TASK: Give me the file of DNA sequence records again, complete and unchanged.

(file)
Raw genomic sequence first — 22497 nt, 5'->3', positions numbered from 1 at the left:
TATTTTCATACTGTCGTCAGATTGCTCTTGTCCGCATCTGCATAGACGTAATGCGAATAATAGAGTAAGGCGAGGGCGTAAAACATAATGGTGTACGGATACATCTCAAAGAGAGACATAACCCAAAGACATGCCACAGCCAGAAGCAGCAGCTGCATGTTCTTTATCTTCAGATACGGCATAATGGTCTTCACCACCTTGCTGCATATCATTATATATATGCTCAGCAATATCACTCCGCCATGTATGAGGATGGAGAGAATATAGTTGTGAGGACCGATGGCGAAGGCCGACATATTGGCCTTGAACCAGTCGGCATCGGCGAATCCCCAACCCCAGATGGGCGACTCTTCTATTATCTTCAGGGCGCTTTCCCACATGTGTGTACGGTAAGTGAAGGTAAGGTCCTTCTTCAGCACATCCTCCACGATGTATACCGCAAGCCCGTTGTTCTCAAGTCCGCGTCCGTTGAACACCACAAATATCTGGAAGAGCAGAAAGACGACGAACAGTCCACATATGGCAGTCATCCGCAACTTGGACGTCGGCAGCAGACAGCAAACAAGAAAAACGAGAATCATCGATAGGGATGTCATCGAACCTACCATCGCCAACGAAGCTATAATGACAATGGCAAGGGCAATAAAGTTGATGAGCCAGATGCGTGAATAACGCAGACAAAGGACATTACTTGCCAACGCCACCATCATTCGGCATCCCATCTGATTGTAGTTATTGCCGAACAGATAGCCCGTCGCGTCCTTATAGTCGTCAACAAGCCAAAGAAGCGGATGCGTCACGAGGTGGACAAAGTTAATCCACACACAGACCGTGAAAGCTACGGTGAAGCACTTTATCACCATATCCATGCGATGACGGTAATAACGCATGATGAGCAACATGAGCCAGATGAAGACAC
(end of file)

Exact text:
Raw genomic sequence first — 22497 nt, 5'->3', positions numbered from 1 at the left:
TATTTTCATACTGTCGTCAGATTGCTCTTGTCCGCATCTGCATAGACGTAATGCGAATAATAGAGTAAGGCGAGGGCGTAAAACATAATGGTGTACGGATACATCTCAAAGAGAGACATAACCCAAAGACATGCCACAGCCAGAAGCAGCAGCTGCATGTTCTTTATCTTCAGATACGGCATAATGGTCTTCACCACCTTGCTGCATATCATTATATATATGCTCAGCAATATCACTCCGCCATGTATGAGGATGGAGAGAATATAGTTGTGAGGACCGATGGCGAAGGCCGACATATTGGCCTTGAACCAGTCGGCATCGGCGAATCCCCAACCCCAGATGGGCGACTCTTCTATTATCTTCAGGGCGCTTTCCCACATGTGTGTACGGTAAGTGAAGGTAAGGTCCTTCTTCAGCACATCCTCCACGATGTATACCGCAAGCCCGTTGTTCTCAAGTCCGCGTCCGTTGAACACCACAAATATCTGGAAGAGCAGAAAGACGACGAACAGTCCACATATGGCAGTCATCCGCAACTTGGACGTCGGCAGCAGACAGCAAACAAGAAAAACGAGAATCATCGATAGGGATGTCATCGAACCTACCATCGCCAACGAAGCTATAATGACAATGGCAAGGGCAATAAAGTTGATGAGCCAGATGCGTGAATAACGCAGACAAAGGACATTACTTGCCAACGCCACCATCATTCGGCATCCCATCTGATTGTAGTTATTGCCGAACAGATAGCCCGTCGCGTCCTTATAGTCGTCAACAAGCCAAAGAAGCGGATGCGTCACGAGGTGGACAAAGTTAATCCACACACAGACCGTGAAAGCTACGGTGAAGCACTTTATCACCATATCCATGCGATGACGGTAATAACGCATGATGAGCAACATGAGCCAGATGAAGACAC